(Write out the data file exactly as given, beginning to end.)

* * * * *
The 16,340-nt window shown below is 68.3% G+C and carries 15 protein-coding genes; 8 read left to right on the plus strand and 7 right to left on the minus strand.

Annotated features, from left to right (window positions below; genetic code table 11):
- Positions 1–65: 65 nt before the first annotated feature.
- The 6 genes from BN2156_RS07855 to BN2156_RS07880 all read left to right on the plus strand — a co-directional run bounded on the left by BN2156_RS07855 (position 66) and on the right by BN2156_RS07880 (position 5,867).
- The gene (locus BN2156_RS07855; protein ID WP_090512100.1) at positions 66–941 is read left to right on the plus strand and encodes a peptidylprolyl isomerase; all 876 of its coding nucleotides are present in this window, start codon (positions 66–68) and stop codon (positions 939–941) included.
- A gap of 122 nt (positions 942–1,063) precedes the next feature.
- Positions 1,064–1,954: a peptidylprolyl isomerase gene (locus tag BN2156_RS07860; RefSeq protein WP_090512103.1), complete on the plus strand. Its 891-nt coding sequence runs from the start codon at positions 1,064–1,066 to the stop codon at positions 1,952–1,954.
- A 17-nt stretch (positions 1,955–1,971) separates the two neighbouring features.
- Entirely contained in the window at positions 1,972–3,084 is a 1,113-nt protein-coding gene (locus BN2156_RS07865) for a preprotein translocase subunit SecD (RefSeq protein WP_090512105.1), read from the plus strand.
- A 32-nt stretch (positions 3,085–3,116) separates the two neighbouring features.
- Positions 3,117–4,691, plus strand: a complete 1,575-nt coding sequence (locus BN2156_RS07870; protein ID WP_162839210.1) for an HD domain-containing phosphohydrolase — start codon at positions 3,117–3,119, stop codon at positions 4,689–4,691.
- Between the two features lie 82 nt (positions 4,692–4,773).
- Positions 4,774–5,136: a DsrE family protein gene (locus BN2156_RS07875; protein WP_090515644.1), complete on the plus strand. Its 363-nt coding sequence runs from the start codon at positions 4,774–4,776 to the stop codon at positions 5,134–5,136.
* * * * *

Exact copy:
The 16,340-nt window shown below is 68.3% G+C and carries 15 protein-coding genes; 8 read left to right on the plus strand and 7 right to left on the minus strand.

Annotated features, from left to right (window positions below; genetic code table 11):
- Positions 1–65: 65 nt before the first annotated feature.
- The 6 genes from BN2156_RS07855 to BN2156_RS07880 all read left to right on the plus strand — a co-directional run bounded on the left by BN2156_RS07855 (position 66) and on the right by BN2156_RS07880 (position 5,867).
- The gene (locus BN2156_RS07855; protein ID WP_090512100.1) at positions 66–941 is read left to right on the plus strand and encodes a peptidylprolyl isomerase; all 876 of its coding nucleotides are present in this window, start codon (positions 66–68) and stop codon (positions 939–941) included.
- A gap of 122 nt (positions 942–1,063) precedes the next feature.
- Positions 1,064–1,954: a peptidylprolyl isomerase gene (locus tag BN2156_RS07860; RefSeq protein WP_090512103.1), complete on the plus strand. Its 891-nt coding sequence runs from the start codon at positions 1,064–1,066 to the stop codon at positions 1,952–1,954.
- A 17-nt stretch (positions 1,955–1,971) separates the two neighbouring features.
- Entirely contained in the window at positions 1,972–3,084 is a 1,113-nt protein-coding gene (locus BN2156_RS07865) for a preprotein translocase subunit SecD (RefSeq protein WP_090512105.1), read from the plus strand.
- A 32-nt stretch (positions 3,085–3,116) separates the two neighbouring features.
- Positions 3,117–4,691, plus strand: a complete 1,575-nt coding sequence (locus BN2156_RS07870; protein ID WP_162839210.1) for an HD domain-containing phosphohydrolase — start codon at positions 3,117–3,119, stop codon at positions 4,689–4,691.
- Between the two features lie 82 nt (positions 4,692–4,773).
- Positions 4,774–5,136: a DsrE family protein gene (locus BN2156_RS07875; protein WP_090515644.1), complete on the plus strand. Its 363-nt coding sequence runs from the start codon at positions 4,774–4,776 to the stop codon at positions 5,134–5,136.